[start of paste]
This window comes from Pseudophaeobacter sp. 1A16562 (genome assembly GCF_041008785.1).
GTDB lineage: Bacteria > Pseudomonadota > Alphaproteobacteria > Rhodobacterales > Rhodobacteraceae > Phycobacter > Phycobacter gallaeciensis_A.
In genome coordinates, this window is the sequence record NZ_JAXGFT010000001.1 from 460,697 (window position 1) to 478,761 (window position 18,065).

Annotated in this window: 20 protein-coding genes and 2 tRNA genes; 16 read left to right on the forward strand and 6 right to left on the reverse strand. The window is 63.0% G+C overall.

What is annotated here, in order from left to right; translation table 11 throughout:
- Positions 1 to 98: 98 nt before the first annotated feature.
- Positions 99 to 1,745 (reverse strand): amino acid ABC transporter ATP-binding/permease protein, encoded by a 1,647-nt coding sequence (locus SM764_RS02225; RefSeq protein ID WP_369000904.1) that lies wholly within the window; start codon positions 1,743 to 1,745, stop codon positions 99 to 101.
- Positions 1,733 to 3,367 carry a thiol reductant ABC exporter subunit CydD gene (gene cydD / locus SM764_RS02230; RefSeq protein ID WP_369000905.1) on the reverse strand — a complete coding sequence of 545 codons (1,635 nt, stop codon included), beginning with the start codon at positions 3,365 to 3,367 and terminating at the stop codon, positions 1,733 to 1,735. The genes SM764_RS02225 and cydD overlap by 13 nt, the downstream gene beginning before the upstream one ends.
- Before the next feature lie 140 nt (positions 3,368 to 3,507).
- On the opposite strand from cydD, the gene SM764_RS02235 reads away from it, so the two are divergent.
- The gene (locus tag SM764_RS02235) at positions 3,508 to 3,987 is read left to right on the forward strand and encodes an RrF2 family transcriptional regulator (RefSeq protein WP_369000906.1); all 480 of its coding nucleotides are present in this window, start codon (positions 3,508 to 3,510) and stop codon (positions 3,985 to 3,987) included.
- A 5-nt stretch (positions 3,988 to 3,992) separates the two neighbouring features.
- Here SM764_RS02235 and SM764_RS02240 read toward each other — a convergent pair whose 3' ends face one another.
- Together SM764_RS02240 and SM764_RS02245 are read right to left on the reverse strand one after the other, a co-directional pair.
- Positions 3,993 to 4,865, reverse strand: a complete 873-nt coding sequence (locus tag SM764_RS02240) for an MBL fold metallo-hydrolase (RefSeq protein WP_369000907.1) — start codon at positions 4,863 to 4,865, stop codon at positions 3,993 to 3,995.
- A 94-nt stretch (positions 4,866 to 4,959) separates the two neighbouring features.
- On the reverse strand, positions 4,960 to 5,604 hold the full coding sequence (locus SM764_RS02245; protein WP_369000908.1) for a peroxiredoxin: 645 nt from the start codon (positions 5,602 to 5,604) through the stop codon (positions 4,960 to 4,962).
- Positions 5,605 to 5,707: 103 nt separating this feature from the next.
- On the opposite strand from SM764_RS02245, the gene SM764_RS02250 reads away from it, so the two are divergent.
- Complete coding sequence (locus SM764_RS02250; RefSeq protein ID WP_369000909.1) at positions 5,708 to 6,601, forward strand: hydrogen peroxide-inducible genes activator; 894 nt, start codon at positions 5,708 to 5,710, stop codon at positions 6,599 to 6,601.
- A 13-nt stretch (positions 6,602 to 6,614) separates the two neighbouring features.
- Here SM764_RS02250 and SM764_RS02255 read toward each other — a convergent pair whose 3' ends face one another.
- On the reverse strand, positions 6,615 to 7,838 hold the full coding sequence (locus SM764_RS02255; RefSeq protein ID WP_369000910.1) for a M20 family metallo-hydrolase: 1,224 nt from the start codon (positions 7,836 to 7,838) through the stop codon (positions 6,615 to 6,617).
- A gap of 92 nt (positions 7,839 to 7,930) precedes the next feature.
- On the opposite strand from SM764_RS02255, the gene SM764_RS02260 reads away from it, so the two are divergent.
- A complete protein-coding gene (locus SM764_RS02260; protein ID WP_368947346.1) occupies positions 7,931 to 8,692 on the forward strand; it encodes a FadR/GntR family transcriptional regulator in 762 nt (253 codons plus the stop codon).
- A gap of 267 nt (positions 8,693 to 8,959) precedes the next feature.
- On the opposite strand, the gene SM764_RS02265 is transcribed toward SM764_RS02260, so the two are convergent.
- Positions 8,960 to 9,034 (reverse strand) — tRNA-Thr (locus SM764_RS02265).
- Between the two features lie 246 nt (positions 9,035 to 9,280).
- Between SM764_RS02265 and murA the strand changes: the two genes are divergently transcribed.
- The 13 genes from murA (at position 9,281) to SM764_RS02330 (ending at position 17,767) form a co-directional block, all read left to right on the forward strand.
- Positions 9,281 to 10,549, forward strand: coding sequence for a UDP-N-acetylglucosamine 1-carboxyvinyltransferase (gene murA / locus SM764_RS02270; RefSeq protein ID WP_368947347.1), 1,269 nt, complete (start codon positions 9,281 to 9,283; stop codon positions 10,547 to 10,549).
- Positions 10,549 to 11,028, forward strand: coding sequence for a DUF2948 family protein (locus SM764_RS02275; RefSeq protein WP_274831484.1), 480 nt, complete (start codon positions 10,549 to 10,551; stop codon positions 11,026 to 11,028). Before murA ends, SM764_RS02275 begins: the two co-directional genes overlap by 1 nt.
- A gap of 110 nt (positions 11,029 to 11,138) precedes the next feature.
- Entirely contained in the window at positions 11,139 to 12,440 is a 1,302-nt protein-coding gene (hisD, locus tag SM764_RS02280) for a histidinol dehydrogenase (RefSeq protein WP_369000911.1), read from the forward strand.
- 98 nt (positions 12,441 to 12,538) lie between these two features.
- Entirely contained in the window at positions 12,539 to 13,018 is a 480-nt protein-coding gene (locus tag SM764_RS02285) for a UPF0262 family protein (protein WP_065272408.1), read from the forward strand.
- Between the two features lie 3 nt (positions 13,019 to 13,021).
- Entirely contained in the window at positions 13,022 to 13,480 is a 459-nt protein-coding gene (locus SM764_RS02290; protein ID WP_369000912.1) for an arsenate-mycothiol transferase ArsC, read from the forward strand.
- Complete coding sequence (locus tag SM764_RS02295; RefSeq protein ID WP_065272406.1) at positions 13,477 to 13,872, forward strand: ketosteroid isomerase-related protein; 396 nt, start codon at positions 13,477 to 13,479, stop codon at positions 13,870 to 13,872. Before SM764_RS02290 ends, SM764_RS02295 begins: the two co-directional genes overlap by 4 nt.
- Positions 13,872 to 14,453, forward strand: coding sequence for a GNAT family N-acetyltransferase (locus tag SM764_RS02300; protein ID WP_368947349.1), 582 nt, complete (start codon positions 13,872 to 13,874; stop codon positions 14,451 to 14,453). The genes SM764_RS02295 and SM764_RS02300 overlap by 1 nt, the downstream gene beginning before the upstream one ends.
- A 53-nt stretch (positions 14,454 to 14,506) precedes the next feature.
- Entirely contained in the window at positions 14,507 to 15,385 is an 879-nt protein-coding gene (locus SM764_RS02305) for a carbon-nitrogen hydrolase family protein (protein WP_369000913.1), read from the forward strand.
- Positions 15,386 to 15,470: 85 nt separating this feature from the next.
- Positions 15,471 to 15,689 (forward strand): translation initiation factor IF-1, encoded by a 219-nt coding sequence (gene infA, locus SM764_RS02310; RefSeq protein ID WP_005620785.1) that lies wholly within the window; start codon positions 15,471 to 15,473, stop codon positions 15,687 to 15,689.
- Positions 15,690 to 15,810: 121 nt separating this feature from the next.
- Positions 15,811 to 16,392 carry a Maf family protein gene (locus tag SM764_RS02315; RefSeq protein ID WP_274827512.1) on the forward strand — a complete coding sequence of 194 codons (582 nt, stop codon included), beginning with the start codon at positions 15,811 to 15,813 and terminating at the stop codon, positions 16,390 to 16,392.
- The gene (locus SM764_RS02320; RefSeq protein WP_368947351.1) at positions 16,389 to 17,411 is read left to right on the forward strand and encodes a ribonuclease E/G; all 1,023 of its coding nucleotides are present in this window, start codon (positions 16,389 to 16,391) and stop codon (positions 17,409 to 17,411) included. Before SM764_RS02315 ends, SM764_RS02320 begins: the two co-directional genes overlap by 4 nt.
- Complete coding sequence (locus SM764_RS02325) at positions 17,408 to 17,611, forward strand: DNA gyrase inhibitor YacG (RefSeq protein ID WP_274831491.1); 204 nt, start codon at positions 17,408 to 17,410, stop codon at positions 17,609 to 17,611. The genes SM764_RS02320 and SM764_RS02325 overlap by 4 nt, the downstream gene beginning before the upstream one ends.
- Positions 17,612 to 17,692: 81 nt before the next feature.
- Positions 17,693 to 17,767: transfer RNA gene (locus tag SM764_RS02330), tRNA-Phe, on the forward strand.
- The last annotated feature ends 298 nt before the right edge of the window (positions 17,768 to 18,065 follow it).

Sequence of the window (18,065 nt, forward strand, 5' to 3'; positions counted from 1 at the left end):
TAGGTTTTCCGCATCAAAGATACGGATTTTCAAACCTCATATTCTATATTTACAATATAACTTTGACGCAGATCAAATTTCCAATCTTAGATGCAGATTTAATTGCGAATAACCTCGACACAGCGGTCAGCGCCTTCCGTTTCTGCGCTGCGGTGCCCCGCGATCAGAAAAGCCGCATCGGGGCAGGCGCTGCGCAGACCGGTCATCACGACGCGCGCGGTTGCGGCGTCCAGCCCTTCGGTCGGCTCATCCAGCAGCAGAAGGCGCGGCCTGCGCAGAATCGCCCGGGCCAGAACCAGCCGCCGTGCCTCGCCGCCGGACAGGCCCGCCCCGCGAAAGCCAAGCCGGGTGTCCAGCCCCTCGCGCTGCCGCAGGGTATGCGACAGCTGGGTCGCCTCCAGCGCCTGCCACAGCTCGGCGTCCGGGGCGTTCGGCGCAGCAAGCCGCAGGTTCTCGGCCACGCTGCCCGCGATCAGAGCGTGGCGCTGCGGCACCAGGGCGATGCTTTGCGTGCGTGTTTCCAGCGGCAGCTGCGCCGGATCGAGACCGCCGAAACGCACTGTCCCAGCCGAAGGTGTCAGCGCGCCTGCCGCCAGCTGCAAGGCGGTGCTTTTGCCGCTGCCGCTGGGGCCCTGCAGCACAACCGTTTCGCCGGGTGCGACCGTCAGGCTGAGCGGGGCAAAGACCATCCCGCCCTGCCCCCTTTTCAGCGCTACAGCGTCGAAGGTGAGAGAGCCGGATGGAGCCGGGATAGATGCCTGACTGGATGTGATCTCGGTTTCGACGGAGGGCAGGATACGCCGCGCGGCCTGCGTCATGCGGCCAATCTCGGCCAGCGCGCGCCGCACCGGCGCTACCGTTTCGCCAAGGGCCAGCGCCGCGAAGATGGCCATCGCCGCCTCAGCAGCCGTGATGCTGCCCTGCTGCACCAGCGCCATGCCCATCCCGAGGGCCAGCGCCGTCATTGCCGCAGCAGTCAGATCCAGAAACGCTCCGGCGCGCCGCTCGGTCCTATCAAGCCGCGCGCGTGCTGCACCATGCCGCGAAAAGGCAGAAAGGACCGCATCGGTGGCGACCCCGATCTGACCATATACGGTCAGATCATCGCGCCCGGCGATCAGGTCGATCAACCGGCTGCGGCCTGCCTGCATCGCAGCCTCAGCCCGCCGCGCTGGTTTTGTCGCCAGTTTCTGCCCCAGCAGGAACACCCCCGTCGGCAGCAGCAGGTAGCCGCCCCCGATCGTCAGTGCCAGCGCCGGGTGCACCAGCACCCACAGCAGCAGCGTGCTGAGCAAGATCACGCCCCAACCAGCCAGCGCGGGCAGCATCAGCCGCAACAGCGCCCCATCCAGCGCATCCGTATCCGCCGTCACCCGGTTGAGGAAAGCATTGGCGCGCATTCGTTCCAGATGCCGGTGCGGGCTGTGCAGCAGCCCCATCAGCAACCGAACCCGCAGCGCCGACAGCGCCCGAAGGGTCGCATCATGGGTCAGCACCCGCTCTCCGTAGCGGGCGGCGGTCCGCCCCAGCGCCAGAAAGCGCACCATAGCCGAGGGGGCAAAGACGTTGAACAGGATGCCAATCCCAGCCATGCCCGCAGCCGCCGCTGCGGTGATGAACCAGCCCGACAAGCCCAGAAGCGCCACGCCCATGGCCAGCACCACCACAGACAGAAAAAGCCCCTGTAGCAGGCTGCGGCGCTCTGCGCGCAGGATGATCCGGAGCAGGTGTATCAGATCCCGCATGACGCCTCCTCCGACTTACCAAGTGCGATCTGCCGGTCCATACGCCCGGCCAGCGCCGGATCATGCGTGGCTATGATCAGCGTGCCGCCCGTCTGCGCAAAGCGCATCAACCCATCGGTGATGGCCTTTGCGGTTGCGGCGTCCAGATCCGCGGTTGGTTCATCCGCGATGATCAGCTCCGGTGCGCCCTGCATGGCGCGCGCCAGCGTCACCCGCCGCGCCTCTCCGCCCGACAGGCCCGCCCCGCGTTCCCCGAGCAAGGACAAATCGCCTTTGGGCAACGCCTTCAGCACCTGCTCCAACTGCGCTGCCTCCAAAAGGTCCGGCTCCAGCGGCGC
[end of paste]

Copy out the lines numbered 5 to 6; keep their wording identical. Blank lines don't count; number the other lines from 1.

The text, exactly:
What is annotated here, in order from left to right; translation table 11 throughout:
- Positions 1 to 98: 98 nt before the first annotated feature.